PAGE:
You can see in this picture that there are peaks in the buttercream, and it has formed clumps on the beater.


Assembly

Your first cake layer should be on a cake plate at this point (see above picture). Spread a thick layer of frosting evenly over the top of the layer. Don’t worry if the frosting extends beyond the edge, you will smooth it out at the end.

I wanted a filling for this layer cake, remember? I could have made a pastry cream (yum!), but elected to use a mixed berry jam made by my friend Emily from #emberryfarms. Whatever you choose, spread an even layer on TOP of your buttercream. (Don’t even get me started on what happens when your brain glitches and you try that in reverse! Ugh!) Remember, it will push out toward the edges as soon as you place the second layer on top. Stop about an inch from the edge so the filling does not end up mixing with the buttercream as you frost the sides.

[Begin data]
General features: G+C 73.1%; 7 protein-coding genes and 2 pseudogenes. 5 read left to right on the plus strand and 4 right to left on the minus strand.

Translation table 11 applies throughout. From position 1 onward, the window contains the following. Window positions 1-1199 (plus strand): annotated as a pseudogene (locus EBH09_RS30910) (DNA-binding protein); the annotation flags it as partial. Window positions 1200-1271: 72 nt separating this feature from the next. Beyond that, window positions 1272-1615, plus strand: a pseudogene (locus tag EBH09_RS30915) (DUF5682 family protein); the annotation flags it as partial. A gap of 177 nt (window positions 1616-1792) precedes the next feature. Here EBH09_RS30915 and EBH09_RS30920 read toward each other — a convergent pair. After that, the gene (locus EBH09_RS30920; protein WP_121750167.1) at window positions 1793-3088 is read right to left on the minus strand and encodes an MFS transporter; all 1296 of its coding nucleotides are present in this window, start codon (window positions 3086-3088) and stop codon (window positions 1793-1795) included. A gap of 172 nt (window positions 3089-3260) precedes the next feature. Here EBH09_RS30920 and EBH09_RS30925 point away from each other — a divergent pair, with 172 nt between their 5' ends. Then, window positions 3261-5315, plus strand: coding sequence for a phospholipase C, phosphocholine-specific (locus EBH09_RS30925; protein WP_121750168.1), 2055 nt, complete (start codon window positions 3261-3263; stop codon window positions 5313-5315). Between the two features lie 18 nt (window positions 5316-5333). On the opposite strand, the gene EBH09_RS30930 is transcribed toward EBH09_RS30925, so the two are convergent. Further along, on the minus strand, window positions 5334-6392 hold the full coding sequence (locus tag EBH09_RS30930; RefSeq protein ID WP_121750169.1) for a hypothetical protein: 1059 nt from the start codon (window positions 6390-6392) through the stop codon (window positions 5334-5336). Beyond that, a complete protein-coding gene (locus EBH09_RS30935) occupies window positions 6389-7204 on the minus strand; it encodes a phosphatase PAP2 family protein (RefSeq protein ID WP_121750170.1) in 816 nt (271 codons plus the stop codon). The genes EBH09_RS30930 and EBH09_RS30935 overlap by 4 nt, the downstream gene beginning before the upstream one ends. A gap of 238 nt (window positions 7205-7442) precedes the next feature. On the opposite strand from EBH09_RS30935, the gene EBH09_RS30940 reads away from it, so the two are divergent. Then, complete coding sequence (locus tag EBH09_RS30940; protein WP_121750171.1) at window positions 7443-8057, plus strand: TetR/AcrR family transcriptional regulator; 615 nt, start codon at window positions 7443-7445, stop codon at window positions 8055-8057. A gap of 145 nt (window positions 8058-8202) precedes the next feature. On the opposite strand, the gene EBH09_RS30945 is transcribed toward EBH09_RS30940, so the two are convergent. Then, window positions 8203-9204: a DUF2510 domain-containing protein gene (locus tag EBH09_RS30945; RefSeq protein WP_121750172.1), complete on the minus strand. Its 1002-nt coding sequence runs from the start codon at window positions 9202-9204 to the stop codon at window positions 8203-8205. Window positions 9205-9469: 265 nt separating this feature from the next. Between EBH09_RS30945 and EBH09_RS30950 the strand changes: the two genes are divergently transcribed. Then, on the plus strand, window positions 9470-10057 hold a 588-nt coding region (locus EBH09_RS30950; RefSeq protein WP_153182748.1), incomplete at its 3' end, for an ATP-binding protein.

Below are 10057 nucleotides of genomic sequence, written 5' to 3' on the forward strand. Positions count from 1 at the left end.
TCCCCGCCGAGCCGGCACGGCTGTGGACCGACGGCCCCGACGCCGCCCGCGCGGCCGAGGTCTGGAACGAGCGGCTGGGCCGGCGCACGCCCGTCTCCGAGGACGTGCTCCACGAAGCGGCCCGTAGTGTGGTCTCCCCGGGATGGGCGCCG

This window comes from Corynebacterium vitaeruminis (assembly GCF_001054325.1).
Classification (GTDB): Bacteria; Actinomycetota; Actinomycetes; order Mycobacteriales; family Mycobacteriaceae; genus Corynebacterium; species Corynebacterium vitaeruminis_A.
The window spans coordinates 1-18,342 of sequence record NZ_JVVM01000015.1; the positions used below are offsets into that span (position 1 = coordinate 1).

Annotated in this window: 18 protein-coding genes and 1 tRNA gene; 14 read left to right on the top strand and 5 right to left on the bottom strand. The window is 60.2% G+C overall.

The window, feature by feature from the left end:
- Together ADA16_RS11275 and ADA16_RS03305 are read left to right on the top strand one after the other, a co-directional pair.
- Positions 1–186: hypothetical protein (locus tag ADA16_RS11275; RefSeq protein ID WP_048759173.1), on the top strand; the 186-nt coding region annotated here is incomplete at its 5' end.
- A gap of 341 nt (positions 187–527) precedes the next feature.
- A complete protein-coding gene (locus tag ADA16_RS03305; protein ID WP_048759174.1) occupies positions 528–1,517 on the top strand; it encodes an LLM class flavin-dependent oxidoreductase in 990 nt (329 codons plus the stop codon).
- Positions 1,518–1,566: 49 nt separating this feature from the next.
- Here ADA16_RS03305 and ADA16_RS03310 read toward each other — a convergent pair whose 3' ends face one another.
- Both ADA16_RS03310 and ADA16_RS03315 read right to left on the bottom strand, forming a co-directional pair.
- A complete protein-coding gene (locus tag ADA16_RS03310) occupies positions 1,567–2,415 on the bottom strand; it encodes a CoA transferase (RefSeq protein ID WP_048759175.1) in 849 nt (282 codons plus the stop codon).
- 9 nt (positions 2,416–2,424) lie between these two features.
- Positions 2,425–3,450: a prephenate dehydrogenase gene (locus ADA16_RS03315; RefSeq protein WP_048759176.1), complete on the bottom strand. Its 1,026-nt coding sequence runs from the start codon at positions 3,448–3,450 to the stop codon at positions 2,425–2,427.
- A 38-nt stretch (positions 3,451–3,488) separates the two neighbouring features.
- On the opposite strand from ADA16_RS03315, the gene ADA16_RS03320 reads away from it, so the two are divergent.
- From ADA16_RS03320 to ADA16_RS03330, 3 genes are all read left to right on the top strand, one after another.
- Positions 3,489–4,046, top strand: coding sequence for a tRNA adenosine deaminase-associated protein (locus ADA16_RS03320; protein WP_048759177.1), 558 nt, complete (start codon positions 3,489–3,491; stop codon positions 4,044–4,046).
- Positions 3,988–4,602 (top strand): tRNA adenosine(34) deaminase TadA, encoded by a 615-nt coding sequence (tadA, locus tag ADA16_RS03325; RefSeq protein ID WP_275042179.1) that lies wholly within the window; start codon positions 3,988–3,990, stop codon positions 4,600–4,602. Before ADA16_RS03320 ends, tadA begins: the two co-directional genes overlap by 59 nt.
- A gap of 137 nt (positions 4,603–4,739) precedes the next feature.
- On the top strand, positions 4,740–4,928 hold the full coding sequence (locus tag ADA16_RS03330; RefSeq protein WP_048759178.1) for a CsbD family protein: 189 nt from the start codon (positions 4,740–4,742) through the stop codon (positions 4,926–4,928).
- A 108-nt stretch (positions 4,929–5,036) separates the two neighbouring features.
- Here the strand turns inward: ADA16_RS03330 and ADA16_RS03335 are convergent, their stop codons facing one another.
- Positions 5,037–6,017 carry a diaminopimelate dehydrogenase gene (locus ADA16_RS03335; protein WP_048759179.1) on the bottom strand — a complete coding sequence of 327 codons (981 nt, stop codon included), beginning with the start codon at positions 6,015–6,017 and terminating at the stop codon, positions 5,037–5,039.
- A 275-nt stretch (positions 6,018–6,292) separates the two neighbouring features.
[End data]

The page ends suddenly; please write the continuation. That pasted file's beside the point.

Place the second layer on top, and frost with remaining buttercream. I wanted a more rustic look, so I wasn’t super worried about a smooth texture.

If you look closely, you will see that I inadvertently ‘pushed’ the top layer slightly to the side while I was frosting the sides. That’s an easy fix at this point because everything is still soft. Just use a spatula to gently slide the top layer back in place. Frost over any gaps.

Last step was to add the sugared blueberries in a little pile on top.

I am still working on how to give you all the best look at my baking, and I should have cut a far wider slice of this cake to let you peek inside. Unfortunately, I wasn’t thinking at 6:30 in the morning, as I also forgot to bring a ‘pretty’ plate for the slice I did cut.

Note the density of the cake layers, and the fact that the layer cake pans do allow the cake to ‘sag’ a bit in the middle. This problem does not occur with the Bundt pan. And I don’t really consider it a problem anyway because look at the thicker layer of frosting in that center! Thicker frosting = more glorious gooey-ness. And who wants to actually complain about that?!

Please feel free to email or post comments or questions. I have messed up my share of recipes, so I’m happy to help out!